The Dade City Commission has approved a land purchase that may finally bring a splash park/bike hub to the city’s downtown area.
The city has targeted a 2.23-acre parcel that borders the Hardy Trail on Eighth Street. The property, at 3772 Church St., is owned by local businessman Otto Weitzenkorn.
The real estate’s 2018 appraised value is $1.168 million, but city officials say the Weitzenkorn family is willing to sell it to the city for $800,000.
At their Oct. 22 meeting, commissioners voted 4-1 to proceed with the purchase. Commissioner Nicole Deese Newlon dissented.
The city has until the end of the year to close the transaction per terms of the presale agreement, according to City Attorney Thomas Thanas. An onsite inspection, suitability study and new appraisal will be needed, too, he said.
City leaders have discussed building a splash park/bike hub for the past few years.
Finding an ideal location had been another matter, until the Weitzenkorn family approached the city in August.
A preliminary concept plan for the recreation project calls for a multi-use water splash pad, bike-share shelter, amphitheater, ADA (Americans with Disabilities Act)-accessible playground, open space, and concession area and other amenities.
Dade City Manager Leslie Porter indicated during the meeting the city plans to use reserve funds and Penny for Pasco revenues for the land acquisition, then apply for a series of Community Development Blocks Grants (CDBG) to fund park amenities. Pasco County Tourist Development also has allocated $250,000 for the recreational project.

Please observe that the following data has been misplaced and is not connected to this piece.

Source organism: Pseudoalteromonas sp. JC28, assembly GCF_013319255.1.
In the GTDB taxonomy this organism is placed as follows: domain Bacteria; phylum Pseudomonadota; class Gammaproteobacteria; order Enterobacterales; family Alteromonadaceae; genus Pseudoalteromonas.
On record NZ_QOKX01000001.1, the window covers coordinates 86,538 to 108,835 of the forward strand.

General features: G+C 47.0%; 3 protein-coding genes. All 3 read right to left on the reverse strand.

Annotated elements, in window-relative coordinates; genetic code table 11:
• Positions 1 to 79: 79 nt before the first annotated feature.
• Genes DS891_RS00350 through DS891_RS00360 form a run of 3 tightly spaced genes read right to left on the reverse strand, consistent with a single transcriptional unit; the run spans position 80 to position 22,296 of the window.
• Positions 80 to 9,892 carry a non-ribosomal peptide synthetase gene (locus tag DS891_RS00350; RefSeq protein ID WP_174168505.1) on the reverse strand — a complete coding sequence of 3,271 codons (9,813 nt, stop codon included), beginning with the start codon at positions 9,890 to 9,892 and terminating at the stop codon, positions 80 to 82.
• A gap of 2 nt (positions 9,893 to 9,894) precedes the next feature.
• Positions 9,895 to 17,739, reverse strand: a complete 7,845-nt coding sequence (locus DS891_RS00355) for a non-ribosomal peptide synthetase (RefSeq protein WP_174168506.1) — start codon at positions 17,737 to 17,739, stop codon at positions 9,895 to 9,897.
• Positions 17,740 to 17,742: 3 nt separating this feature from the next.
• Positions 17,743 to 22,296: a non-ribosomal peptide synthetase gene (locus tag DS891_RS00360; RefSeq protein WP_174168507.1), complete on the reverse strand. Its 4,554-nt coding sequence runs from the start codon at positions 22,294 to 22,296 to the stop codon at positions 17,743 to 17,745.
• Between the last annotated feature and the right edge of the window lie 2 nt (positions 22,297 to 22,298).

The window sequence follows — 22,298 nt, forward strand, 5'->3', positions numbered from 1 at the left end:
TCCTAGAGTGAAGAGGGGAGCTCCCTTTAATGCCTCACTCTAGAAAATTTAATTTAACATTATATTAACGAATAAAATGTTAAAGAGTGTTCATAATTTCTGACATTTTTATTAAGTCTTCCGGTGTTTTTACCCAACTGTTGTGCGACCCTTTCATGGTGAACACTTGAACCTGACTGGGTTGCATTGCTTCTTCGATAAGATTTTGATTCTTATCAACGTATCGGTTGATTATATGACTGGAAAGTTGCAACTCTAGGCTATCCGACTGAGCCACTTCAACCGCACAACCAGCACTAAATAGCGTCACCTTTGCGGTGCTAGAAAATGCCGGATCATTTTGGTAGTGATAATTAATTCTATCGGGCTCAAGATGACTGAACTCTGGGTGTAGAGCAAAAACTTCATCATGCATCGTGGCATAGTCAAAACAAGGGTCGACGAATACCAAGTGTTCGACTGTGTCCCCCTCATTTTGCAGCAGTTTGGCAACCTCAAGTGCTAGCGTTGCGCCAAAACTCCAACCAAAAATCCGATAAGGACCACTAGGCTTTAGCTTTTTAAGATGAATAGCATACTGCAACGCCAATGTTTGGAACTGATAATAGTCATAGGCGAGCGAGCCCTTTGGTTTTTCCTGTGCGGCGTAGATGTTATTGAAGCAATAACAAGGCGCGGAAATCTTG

Porter said the splash park project “has a lot of possibilities to take Dade City to the next level.”
Commissioners concurred the initiative can help revitalize the downtown business district while offering another recreational outlet for local youth, residents and visitors.
Commissioner Jim Shive said “it’s time to start thinking outside the box, bringing some things here to make things lively for the downtown and help pick up things.”
Commissioner Scott Black called the project “a good investment.”
Black added: “I think it’s something that future generations will appreciate the foresight that we had in doing this. It will be a really nice complementary to our downtown area, and I think that’s going to be a great thing.”
Mayor Camille Hernandez likewise supported the project as a community asset and possible tourism draw.
Hernandez said the project falls in line with the city’s ethos of building a healthy and age-friendly community.
“This is huge for Dade City in so many ways,” she said. “This will definitely help us to promote our business district, to help our CRA (Community Redevelopment Agency) and to do all those things that we need to do.
“I believe this is another thing that will help to bring people here for our festivals, for our downtown, our community markets and all those other events,” the mayor said.
In casting the sole negative vote, Newlon said she’s a proponent of a splash park, but she expressed several reservations about the discussed property and project in general.
Newlon said she was “very concerned” the city would be tapping into reserves to pay for the Weitzenkorn property. She also pointed out the parcel contains a house with asbestos, which the city would be responsible for removing — therefore increasing the project cost.
She estimated the splash park/bike hub project could cost more than $2.5 million to $3 million, and added “that’s probably a conservative number.”
“I’m a little concerned about where that money’s coming from at this point, and it makes me uncomfortable to rely on the prospect of grant monies, when we really don’t know,” she said.
The city commissioner also said she thinks the new park location might take away from nearby Price Park, which is about a block away on Magnolia Avenue and recently has undergone upgrades.
“I’m concerned that we’ve put a lot of money into Price Park, and that park is almost going to be kind of an afterthought,” she said.
Plus, she took issue with the preliminary rendering, which shows a smaller, scaled-down splash pad overshadowed by other amenities and features.
“It feels like to me, we’ve lost the point of this exercise, which was the splash park. The design to me lacks that appeal, beyond the pricing issue,” she said.
Published October 30, 2019